The Bold Accomplishments of Women of Color Need to Be a Bigger Part of Suffrage History
An upcoming Smithsonian exhibition, “Votes For Women,” delves into the complexities and biases of the nature of persistence
The history of women gaining the right to vote in the United States makes for riveting material notes Kim Sajet, the director of the Smithsonian’s National Portrait Gallery in the catalog for the museum’s upcoming exhibition, “Votes For Women: a Portrait of Persistence,” and curated by historian Kate Clarke Lemay. “It is not a feel-good story about hard-fought, victorious battles for female equality,” Sajet writes of the show, which delves into the “past with all its biases and complexities” and pays close attention to women of color working on all fronts in a movement that took place in churches and hospitals and in statehouses and on college campuses. With portraiture as its vehicle, the task to represent the story proved challenging in the search and gathering of the images—the Portrait Gallery collection itself is historically biased with just 18 percent of its images representing women.
In this conversation, Lemay and Martha S. Jones, Johns Hopkins University’s Society of Black Alumni presidential professor and author of All Bound Up Together, reflect on the diverse experiences of the “radical women” who built an enduring social movement.
Many Americans know the names Susan B. Anthony or Elizabeth Cady Stanton, but the fight for suffrage encompassed a much wider range of women than we might have studied in history class. What “hidden stories” about the movement does this exhibition uncover?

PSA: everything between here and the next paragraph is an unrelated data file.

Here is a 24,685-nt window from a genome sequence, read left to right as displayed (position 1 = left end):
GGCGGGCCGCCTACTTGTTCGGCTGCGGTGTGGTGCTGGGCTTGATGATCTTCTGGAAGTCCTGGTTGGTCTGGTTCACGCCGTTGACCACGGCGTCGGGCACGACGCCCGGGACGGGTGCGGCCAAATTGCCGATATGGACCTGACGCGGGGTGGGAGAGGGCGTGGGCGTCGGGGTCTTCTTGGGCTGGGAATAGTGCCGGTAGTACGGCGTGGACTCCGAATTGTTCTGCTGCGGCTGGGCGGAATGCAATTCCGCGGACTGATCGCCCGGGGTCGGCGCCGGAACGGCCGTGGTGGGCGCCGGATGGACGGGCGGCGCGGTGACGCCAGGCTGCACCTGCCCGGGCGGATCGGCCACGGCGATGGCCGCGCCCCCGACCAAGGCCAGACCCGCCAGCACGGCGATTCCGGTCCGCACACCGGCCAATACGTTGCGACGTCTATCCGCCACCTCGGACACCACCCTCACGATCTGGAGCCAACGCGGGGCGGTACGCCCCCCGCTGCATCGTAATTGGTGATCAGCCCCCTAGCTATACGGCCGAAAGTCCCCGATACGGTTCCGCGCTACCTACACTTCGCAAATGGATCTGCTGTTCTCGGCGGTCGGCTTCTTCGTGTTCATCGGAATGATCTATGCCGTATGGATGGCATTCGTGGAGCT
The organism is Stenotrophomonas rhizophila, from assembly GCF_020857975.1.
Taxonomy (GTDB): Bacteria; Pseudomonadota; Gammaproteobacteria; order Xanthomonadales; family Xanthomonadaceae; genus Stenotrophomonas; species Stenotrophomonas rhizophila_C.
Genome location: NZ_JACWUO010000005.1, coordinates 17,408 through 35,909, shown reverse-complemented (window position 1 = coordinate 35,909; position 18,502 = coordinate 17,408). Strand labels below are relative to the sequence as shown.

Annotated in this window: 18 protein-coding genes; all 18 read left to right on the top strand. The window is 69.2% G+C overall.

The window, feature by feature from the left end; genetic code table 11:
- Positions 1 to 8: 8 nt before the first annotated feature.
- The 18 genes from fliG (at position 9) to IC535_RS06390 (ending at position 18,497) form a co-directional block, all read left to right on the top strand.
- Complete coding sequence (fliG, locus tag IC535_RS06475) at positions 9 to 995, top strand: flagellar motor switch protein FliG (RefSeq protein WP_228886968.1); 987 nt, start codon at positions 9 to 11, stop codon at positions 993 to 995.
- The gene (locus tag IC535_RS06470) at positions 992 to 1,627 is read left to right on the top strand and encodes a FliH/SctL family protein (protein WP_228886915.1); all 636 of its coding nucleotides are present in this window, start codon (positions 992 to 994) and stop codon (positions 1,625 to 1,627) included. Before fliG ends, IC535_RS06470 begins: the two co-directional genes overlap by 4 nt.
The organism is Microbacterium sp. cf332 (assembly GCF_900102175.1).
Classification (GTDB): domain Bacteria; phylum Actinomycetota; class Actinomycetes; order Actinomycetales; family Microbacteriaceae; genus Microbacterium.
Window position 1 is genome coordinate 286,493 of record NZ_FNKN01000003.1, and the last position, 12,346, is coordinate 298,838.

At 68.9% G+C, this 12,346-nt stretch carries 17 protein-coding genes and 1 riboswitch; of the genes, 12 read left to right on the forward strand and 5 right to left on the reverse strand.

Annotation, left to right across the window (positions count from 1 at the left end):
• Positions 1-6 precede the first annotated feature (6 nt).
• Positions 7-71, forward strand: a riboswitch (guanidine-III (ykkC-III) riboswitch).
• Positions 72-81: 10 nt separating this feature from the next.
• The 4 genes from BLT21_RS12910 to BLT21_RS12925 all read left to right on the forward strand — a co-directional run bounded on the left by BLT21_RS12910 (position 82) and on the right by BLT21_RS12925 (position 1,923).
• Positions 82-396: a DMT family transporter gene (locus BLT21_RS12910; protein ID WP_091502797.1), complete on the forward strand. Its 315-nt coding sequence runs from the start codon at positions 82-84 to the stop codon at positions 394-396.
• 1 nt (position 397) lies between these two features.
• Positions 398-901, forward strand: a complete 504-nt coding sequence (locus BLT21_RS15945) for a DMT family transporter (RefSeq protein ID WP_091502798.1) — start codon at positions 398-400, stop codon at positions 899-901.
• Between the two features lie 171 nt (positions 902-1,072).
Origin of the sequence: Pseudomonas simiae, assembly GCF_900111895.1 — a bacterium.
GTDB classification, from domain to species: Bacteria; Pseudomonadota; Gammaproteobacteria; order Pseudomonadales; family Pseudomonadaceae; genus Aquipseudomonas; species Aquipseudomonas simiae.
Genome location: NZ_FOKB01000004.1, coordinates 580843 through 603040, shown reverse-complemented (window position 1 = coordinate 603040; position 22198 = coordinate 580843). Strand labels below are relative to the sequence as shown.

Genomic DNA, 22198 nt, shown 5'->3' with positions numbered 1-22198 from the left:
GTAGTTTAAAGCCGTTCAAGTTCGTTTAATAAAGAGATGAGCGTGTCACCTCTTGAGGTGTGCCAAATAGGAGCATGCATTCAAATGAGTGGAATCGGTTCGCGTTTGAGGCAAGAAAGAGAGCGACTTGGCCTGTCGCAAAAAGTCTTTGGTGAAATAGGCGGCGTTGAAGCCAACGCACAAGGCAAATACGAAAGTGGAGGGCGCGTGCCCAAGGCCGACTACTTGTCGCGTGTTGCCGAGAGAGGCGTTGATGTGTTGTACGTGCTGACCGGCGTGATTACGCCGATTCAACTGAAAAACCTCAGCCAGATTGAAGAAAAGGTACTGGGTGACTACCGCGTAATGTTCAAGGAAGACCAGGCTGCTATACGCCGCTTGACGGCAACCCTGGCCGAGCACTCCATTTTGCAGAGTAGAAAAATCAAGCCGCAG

Lemay: Putting together this exhibition was revealing of how much American women have contributed to history but how little attention we have paid them.
For example, when you think of African-American women activists, many people know about Rosa Parks or Ida B. Wells. But I didn’t know about Sarah Remond, a free African-American who in 1853 was forcibly ejected from her seat at the opera in Boston. She was an abolitionist and was used to fighting for citizenship rights. When she was ejected, she sued and was awarded $500. I hadn’t heard this story before, but I was really moved by her courage and her activism, which didn’t stop—it just kept growing.
The exhibition starts in 1832 with a section called “Radical Women,” which traces women’s early activism. You don’t think of women in these very buttoned-up, conservative dresses as “radical” but they were—they were completely breaking from convention.